Crossing the borders between jazz and religious music, singer Jeff Baker took on a mission to make religious music in a jazz form, or to add some religion to otherwise staid jazz. The main change in the music is a heavy dose of high-end instrumental improvisation in the pieces that come from the religious repertoire. Songs from strong traditions are to some degree standardized by their definition as traditional. That's ignored here, adding clever changes to hymns to put them into a more modern and artistic mode -- and yet to give them more "soul," as it were, something that's sometimes missing, ironically, from spiritual music. The instrumentalists on Of Things Not Seen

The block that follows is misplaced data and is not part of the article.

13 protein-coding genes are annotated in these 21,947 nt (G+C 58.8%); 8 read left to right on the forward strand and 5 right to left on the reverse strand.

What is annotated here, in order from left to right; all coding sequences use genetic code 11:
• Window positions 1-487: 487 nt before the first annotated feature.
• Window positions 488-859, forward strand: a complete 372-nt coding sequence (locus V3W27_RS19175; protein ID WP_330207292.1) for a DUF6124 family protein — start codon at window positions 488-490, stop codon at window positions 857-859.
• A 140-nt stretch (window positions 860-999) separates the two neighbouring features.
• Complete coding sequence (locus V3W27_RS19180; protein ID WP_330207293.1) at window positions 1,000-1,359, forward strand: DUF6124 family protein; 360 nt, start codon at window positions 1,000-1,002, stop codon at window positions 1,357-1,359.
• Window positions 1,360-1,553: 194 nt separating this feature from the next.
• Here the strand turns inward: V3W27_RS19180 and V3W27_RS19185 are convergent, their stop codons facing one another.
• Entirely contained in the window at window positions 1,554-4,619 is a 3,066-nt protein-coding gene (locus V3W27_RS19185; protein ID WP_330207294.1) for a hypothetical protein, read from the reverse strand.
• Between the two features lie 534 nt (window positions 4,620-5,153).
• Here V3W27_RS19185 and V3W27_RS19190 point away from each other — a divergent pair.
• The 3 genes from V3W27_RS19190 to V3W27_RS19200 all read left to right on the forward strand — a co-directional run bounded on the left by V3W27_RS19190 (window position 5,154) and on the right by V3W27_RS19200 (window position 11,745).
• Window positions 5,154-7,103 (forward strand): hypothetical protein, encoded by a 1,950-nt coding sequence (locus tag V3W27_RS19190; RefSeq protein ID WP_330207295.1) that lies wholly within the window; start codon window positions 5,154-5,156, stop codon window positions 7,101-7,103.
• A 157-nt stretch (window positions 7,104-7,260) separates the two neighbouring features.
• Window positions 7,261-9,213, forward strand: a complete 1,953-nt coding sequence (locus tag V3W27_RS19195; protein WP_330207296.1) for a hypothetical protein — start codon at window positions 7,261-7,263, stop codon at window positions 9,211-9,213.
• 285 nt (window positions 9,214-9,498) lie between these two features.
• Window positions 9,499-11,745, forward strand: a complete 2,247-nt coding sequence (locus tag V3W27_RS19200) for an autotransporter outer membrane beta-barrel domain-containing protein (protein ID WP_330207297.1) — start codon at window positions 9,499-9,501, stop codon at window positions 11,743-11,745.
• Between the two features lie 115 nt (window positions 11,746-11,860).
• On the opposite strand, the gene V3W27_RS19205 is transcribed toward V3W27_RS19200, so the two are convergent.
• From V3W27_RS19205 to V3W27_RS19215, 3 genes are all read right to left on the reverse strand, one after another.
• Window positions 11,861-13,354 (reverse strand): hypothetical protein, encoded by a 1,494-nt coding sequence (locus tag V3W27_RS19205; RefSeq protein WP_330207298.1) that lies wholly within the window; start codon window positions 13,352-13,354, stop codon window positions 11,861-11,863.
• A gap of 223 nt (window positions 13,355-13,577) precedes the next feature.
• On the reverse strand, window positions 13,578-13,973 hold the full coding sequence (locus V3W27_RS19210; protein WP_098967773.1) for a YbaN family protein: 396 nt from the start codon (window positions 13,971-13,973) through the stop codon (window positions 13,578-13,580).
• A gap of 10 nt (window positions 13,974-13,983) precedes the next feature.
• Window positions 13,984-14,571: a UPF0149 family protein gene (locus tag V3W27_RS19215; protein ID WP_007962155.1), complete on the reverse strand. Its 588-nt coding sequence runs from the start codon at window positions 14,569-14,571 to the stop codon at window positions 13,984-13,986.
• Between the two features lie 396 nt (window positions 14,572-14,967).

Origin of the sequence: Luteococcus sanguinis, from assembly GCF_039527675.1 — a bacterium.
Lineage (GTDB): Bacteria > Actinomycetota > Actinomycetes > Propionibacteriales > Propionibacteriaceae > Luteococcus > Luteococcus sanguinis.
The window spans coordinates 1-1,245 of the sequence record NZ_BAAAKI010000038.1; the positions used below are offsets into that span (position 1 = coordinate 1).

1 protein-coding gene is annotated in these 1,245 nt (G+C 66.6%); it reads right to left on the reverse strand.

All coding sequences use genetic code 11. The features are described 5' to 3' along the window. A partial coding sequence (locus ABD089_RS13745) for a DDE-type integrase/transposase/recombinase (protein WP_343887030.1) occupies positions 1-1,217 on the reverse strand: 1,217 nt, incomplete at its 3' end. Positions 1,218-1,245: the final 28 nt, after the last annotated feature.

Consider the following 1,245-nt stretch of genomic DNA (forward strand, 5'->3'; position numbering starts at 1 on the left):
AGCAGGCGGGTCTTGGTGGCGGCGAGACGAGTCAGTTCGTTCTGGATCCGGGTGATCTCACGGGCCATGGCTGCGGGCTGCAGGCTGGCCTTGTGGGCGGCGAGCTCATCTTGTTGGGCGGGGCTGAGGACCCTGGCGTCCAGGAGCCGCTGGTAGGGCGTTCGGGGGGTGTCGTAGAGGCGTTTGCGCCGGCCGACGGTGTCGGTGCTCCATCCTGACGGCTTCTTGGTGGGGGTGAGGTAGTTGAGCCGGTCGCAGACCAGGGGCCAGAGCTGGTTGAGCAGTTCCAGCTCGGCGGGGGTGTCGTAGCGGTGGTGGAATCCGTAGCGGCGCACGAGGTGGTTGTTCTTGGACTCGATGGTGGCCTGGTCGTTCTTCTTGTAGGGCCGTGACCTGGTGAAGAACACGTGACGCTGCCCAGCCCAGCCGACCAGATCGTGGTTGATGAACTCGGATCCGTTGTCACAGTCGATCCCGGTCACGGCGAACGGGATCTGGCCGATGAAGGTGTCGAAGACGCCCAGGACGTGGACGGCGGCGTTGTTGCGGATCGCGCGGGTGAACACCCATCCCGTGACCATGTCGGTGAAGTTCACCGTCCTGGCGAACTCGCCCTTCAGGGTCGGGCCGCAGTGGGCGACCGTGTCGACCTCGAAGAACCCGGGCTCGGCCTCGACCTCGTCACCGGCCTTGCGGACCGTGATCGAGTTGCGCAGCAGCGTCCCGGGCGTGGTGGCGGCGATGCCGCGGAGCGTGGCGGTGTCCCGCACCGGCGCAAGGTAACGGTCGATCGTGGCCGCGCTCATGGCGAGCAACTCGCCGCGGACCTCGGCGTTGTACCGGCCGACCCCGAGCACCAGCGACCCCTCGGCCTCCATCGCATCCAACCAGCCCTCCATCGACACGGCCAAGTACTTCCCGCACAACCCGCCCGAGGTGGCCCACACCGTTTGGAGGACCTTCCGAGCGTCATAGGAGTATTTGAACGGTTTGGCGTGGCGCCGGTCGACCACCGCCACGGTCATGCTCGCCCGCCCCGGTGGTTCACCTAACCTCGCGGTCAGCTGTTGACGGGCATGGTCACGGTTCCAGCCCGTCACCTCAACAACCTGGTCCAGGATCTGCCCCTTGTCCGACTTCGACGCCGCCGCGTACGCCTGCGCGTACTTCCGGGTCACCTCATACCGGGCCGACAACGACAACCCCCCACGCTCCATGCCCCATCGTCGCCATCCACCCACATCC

make the music something other than that which it once was: Bill Anschell's piano meshes with Jeff Johnson's bass to create a full-fledged nightclub sound, but with a twist -- the twinkling and clarity add a bit to the coloration but take away the standard smoky tones of a nightclub riff in favor of a more joyous or hopeful sound. There are plenty of surprises in the album, as traditional songs get transformed, and it's likely the transformations themselves that cause the bulk of the surprise. Within those transformed works, however, it is perhaps surprising that the most lasting and memorable pieces are the ones in which Baker doesn't embellish his vocals and the bandmembers don't ornament their playing greatly -- simpler, more intimate pieces are what ultimately steal the show in Of Things Not Seen.